The Enrich 32, I follow the amount that is told to feed on the bag. I did sign up for FeedXL and checked everything out. While some levels are higher than they should be, they are not at a "dangerous" level. I added the pound of alfalfa pellets while he was on the dex as it can deplete calcium levels.

If there is something out there healthier for him, I would more than gladly switch him over. I was feeding SafeChoice but was told that was not a good feed for youngins. So I was told to try the RB. The only negative thing I've noticed is he's a pig and wolfs down the tiny pellets, choking on them ... Everything that I'm feeding/applying has been approved by my vet and farrier.
I always opt for low NSC, high fibre forage type feeds where possible, though with a very low dose 'ration balancer' such as KER for eg, as they only get in the realm of 80g daily, it doesn't matter so much. I don't personally like Purina & others who use 'product'(ie whatever they like that is the cheapest, usually by-products, rather than good & fixed ingredients). Also considering the endemic numbers of insulin resistant & obese horses, I tend to avoid products with molasses. They're the things I don't like about that particular product, but as with everything, it can depend & is also an opinion

Recommended amounts from manufacturers are typically higher than what is actually needed. That's great that you've been aware of & careful about balancing nutrients. Like I said, it *may* not be right, but if it's been carefully considered, nutrition-wise, it could well be perfect! I think it's important not to oversupply protein & also what sort of protein you're giving, and also calcium is another one that can be problematic, because it is tied up with Phosphorus, Magnesium & so much else. Current research also suggests that commonly accepted ratios of Ca/Mg may leave Mg sorely lacking, particularly in situations of stress, among other things. That's bodily, metabolic, mental stress, for eg.

Quote:
Overall, his PA was around -3 degrees on all feet. .... I also remember the term "bull nose" or something
Hmm, yes, vital that you're onto that. Yes, the dorsal wall appearing 'bullnosed' - that is, bulging - is one sign of possible/likely neg. PA. But that's obviously been confirmed with the rads anyway. Using padding to provide support at the back of the foot - under the frog - without putting heel walls under pressure - eg frog support wedges, can be very helpful, especially if thin soles mean there's nowhere else to go.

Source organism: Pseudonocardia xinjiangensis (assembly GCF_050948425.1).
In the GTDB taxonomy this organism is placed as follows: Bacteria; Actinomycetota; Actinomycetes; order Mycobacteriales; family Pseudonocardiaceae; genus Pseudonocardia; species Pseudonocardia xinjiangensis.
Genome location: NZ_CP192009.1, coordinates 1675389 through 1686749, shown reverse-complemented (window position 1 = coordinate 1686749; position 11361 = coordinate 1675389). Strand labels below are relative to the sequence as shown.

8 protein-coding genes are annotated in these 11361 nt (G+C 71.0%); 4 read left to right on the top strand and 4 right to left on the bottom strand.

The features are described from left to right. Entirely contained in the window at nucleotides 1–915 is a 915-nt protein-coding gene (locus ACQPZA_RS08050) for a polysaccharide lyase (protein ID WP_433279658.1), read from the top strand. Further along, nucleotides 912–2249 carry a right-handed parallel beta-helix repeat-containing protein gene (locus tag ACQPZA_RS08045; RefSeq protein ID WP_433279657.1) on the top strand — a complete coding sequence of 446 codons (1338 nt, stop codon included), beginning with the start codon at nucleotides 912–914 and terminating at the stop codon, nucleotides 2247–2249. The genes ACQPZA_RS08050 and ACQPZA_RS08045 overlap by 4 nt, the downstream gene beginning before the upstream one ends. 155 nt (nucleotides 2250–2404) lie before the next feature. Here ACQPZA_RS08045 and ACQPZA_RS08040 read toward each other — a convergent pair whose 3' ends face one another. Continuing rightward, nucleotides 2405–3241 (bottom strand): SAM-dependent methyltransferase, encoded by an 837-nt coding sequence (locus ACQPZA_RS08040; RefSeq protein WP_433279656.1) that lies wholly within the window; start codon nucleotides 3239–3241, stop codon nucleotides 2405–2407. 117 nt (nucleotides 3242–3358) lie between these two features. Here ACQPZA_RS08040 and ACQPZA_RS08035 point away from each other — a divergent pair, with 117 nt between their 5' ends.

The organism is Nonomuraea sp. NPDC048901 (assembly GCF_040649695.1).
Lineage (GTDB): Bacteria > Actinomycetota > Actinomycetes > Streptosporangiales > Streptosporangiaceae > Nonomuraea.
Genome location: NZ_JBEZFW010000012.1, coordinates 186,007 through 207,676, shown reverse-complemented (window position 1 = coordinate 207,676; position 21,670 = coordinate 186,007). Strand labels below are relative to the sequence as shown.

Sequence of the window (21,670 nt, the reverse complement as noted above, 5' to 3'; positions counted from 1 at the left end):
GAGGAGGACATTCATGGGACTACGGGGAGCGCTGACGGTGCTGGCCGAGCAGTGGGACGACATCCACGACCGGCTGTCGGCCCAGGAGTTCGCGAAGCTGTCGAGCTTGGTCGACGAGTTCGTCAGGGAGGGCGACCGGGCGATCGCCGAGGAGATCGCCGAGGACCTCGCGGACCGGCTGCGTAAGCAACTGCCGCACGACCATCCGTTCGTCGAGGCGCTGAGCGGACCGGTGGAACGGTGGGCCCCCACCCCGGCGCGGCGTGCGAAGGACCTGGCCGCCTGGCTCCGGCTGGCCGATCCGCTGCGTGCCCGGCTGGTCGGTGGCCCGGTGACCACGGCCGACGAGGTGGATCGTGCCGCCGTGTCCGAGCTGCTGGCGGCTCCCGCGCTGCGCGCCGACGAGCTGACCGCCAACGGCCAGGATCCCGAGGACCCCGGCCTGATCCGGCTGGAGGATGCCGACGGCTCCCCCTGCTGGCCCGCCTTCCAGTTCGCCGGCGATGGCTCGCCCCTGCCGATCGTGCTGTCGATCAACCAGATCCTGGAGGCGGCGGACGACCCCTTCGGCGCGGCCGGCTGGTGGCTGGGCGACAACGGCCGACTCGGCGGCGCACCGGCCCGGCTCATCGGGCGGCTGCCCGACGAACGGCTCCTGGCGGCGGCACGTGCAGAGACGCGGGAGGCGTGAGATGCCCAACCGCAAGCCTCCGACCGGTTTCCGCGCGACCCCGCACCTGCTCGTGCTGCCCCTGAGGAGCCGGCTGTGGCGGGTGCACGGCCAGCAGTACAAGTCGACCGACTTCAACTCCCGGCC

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post #17 of 23 Old 02-13-2013, 11:55 PM Thread Starter
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I did end up decreasing his feed to 2 pounds of the RB. I'll be looking at the feed store to see if they carry Triple Crown or another good quality ration balancer.

As for his feet, this is the analysis from the radiographs. It's a lot of info!

LEFT FRONT VIEW OF DISTAL PASTERN= PALMER ANGLE - NEGATIVE 3 DEGREES, SOLE DEPTH- 10 MM, HORN/LAMINAR ZONE - 11/11 MM, CORONARY BAND/EXTENSOR PROCESS MEASUREMENT - POSITIVE 2 MM. POOR BONEY ALIGNMENT OF THE BONES OF THE PASTERN, WITH SUBLAXATION OF THE SECOND PASTERN BONE.

CONCERNS - PALMER ANGLE, ANGLE OF THE BOTTOM OF THE COFFIN BONE IN RELATIONSHIP TO THE GROUND SURFACE IS TOO LOW. THIS CONFORMATION ISSUE WILL CAUSE INCREASE TENSION ON THE DEEP DIGITAL FLEXOR TENDON AS IT TRAVELS OVER THE DISTAL/PALMER SURFACE OF THE NAVICULAR BONE, OF THE COFFIN BONE, AND ITS ATTACHMENTS TO THE HOOF CAPSULE [THE REASON FOR THE BULL NOSE LESION AND THE INCREASED CORTICAL THICKNESS OF THE COFFIN BONE] PUSHES THE COFFIN BONE TOO FORWARD IN THE VASCULAR COMPLEX AND DECREASES PERFUSION TO THE SOLAR CORIUM WHICH RESULTS IN POOR SOLAR DEPTH. SOLE DEPTH, NEED A MINIMUM OF 15 MM FOR ADEQUATE PERFUSION AND PROTECTION OF THE COFFIN BONE, IS TOO THIN. THIS, MOST LIKELY, IS A RESULT OF THE POOR PALMER ANGLE AND POOR ALIGNMENT OF THE BONES OF THE PASTERN.